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Hope for Prodigal Children

Burk Parsons:

As a pastor, I am often faced with the difficulty of counseling deeply saddened fathers and mothers with prodigal sons and daughters. Parents who enter my study for counsel and prayer are usually trying to come to grips with the harsh reality about a prodigal (lavishly wasteful) son or daughter. The child they have loved, prayed for, educated, nurtured, protected, and discipled has left everything to chase after the fleeting pleasures of the world, forsaking not only their father’s home but their father’s faith. There are likely many parents and grandparents reading this who have prodigal children or grandchildren, and they are greatly burdened for their souls, praying they would come to the end of themselves, trust Christ, and come home.

My greatest concern, however, is for those parents who are not burdened for the souls of their prodigal children. Because their children were raised in good families with good Christian principles, having been taught the way they should go in life, many parents have concluded that they are just fine despite their prodigal lifestyles and unbelief. They may rightly believe that God is sovereign and that He is the only one who can save their children, yet they have forgotten that God has ordained the ends as well as the means to those ends. As such, He calls parents of prodigal children of every age not to presume their salvation and pretend everything is spiritually fine, but to pray for their salvation, preach the gospel to them, and plead with them to repent and believe. When Christian parents don’t face up to the difficult reality that they have prodigal children who are wasting their lives by chasing after the temporal pleasures of the world, they likely won’t face their children with the truth of the gospel, and, what’s more, their children won’t face the difficult reality that they are facing eternal condemnation.

In His sovereignty, God uses parents to speak God’s truth and God’s gospel to the hearts and minds of their children. If parents, who are primarily responsible for training up their children in the fear and admonition of the Lord, choose not to admonish for fear of driving their faithless children farther away from home, their fear might ultimately reveal their own faithlessness as well. Parents must not give in to the temptation to presume their prodigal children are bound for glory, and neither should they ever give up praying for, preaching to, and pleading with their children to come to the end of themselves, trust Christ, and come home—where they will be overwhelmingly welcomed by the heavenly Father and by their earthly father, who will run to them with open arms and a prodigal (lavishly wasteful) celebration as they both rejoice coram Deo, before the face of God.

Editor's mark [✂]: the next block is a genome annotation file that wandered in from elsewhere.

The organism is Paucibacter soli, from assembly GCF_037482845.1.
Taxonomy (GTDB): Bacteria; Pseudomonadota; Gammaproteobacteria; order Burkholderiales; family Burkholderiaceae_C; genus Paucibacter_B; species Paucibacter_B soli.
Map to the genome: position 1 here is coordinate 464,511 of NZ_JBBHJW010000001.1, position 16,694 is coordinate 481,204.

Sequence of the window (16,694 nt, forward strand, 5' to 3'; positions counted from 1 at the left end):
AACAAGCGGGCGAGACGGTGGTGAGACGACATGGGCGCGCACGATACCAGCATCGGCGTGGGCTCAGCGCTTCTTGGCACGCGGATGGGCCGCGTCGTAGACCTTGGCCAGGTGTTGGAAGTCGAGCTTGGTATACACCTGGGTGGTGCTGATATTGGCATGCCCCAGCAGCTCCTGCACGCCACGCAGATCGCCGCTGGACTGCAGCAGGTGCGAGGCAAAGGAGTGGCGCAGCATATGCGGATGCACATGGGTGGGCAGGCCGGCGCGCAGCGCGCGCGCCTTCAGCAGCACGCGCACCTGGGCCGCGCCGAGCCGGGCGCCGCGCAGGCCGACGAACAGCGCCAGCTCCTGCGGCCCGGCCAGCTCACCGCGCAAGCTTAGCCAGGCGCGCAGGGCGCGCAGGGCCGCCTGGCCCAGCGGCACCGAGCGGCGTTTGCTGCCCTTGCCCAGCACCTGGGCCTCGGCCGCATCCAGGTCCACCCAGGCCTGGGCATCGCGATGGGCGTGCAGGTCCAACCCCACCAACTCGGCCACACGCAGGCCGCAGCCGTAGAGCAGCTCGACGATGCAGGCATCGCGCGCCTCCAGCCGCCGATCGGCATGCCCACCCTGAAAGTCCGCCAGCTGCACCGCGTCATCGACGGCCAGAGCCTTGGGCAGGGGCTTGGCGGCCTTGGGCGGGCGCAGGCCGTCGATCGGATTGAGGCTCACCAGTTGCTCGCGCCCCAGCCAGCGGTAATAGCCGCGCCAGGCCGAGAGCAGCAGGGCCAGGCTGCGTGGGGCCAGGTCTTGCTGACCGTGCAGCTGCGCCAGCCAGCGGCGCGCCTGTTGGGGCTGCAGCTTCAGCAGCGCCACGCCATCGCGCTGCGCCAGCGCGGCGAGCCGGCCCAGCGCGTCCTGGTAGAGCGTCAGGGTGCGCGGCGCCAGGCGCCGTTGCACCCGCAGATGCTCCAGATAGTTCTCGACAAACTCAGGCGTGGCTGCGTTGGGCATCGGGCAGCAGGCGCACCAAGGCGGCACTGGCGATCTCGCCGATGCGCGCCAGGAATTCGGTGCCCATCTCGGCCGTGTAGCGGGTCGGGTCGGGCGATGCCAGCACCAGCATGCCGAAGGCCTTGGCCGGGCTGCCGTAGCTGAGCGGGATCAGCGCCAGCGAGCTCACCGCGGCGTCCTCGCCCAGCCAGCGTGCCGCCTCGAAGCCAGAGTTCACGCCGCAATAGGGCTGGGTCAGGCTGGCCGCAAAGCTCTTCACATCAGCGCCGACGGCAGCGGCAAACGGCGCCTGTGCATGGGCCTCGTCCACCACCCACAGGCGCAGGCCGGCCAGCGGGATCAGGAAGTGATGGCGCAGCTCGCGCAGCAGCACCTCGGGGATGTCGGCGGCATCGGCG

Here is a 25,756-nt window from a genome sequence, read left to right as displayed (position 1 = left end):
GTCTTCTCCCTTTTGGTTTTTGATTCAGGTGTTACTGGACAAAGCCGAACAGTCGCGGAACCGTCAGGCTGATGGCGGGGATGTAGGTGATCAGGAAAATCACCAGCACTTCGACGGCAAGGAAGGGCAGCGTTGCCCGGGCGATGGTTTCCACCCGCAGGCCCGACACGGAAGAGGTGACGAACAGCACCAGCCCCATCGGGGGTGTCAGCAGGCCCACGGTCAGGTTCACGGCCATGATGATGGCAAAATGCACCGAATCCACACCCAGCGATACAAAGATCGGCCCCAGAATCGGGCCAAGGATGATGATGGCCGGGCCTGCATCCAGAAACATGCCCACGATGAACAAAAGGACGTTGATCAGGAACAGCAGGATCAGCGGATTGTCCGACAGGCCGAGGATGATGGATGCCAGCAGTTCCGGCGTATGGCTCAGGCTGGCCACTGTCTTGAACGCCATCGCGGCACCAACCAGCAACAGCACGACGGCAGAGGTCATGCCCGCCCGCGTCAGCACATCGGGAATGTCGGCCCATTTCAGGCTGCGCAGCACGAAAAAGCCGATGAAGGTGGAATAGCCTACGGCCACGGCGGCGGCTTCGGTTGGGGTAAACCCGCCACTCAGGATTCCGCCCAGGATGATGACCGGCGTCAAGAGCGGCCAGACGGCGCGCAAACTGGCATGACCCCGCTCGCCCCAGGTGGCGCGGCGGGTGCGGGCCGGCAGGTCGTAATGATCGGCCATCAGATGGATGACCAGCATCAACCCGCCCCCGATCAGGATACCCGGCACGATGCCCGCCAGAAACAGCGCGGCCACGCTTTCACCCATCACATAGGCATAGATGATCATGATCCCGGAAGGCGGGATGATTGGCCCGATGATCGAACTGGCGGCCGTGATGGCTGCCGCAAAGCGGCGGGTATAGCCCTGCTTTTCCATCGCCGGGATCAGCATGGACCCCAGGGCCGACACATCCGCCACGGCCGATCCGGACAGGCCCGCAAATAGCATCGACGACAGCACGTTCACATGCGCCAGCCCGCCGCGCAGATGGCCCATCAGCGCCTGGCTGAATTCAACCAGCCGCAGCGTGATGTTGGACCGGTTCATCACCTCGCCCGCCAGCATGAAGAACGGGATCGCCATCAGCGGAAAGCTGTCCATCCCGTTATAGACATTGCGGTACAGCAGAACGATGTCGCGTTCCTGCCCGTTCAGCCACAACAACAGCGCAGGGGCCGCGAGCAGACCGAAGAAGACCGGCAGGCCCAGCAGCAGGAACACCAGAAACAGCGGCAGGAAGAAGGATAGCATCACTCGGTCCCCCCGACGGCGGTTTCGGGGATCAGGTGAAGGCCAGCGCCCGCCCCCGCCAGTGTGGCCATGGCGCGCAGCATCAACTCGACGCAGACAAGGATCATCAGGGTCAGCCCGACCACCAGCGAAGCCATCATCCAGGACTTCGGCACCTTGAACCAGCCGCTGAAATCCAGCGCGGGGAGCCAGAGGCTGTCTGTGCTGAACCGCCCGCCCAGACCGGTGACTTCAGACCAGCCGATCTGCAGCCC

~Hope for Prodigal Children, http://www.ligonier.org/learn/articles/hope-for-prodigal-children/, Copyright by Burk Parsons, Ligonier Ministries, http://www.ligonier.org

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A Reformed Perspective On Disney’s Beauty And The Beast

Gospel Teacher/Jack Klumpenhower:

“Talking about Jesus, Beauty, and the Beast

After we watch Beauty and the Beast, how might we talk to our kids about Jesus? And what should we do about that “gay moment” in the movie?”…

Read more: http://jackklumpenhower.com/talking-Jesus-beauty-beast/

Do Christians Divorce As Often As Non-Christians?

And that's that

Not committed Christians:

People who seriously practice a traditional religious faith—whether Christian or other—have a divorce rate markedly lower than the general population.